RVing in the movies seems to be either a fairytale or a nightmare. Everything is rosy one minute and bleak the next.
When it comes to weather conditions in Michigan, this can be an accurate depiction and frequent occurrence. High winds, especially those coming off the big lakes, can have a big impact on your driving with an RV, whether it’s motorized or towed.
To stay safe on the road and at the campsite, there are a few simple things you can do. Just follow these three tips to stay safe.
The highest risk for flipping an RV is driving during times of high winds, especially those above 30 mph. It’s the combination of driving speed and wind speed that does the trick. If you find yourself in this situation during transit, then slow down, use manual control, and keep both hands on the wheel. Stay calm when you’re “hit” by side winds so that you can maintain control of the vehicle. Remember that an RV has a large, wide surface area, making it not particularly aerodynamic.
However, it’s best to avoid driving in this type of weather, which means it’s important to check the forecast – especially for wind advisories – along your entire expected route. There are several apps that can assist you with this, including Drive Weather App, among others.
On rare occasions, high winds can flip or tip over an RV when it’s stationary at the campsite. But they would have to be hurricane-force winds to do so, according to a study done by Kent State. Yet if you’re feeling anxious about the sound of the weather outside, you can take a few precautionary steps to anchor your RV more firmly. The most important thing you can do is position your RV correctly and position your RV’s nose into the wind.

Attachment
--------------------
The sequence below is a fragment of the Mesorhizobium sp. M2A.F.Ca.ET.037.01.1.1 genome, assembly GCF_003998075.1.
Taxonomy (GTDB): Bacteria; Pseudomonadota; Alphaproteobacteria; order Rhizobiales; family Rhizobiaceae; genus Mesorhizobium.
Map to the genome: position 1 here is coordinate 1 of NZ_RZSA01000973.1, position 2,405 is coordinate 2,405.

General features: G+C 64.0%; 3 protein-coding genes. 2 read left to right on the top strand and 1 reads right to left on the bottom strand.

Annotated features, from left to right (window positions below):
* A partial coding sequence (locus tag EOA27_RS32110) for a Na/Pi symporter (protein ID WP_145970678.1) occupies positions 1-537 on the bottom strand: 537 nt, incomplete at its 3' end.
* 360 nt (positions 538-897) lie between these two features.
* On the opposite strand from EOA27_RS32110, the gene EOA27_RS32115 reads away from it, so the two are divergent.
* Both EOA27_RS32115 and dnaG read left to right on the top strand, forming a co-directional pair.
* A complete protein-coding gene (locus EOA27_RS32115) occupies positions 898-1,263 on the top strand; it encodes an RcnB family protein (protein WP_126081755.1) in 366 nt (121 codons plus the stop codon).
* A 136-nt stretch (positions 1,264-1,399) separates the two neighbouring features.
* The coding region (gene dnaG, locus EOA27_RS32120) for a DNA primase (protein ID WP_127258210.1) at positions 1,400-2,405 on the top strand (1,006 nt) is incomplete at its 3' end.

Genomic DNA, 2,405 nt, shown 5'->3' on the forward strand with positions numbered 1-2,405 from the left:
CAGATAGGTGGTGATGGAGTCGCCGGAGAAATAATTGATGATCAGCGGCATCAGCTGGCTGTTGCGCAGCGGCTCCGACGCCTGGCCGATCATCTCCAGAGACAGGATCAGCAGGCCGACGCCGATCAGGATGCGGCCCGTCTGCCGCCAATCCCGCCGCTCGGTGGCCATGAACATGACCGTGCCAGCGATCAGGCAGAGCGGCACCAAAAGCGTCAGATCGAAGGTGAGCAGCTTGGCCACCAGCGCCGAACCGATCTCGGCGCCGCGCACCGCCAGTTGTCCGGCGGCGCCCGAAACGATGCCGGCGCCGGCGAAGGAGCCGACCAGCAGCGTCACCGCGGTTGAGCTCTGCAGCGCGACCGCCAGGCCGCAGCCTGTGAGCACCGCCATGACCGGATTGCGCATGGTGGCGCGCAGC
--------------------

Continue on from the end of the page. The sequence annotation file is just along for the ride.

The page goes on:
Although many RVs come equipped with stabilizing jacks, wheel chocks, tire cradles, and mobile home anchors can be useful at such as time. You can hitch your RV to a vehicle or hookup for additional stability. If possible, park near a windbreak such as a building or natural wall. Yet, it’s important to avoid from being too near trees.
If conditions worsen or you feel that driving or camping is unsafe, then it’s time to seek shelter elsewhere. If you’re driving, pull off or pull over until conditions improve. If you’re camping, then leave the RV at the campsite and move to a safer location such as the office building, or even (gasp) a hotel until the weather literally blows over.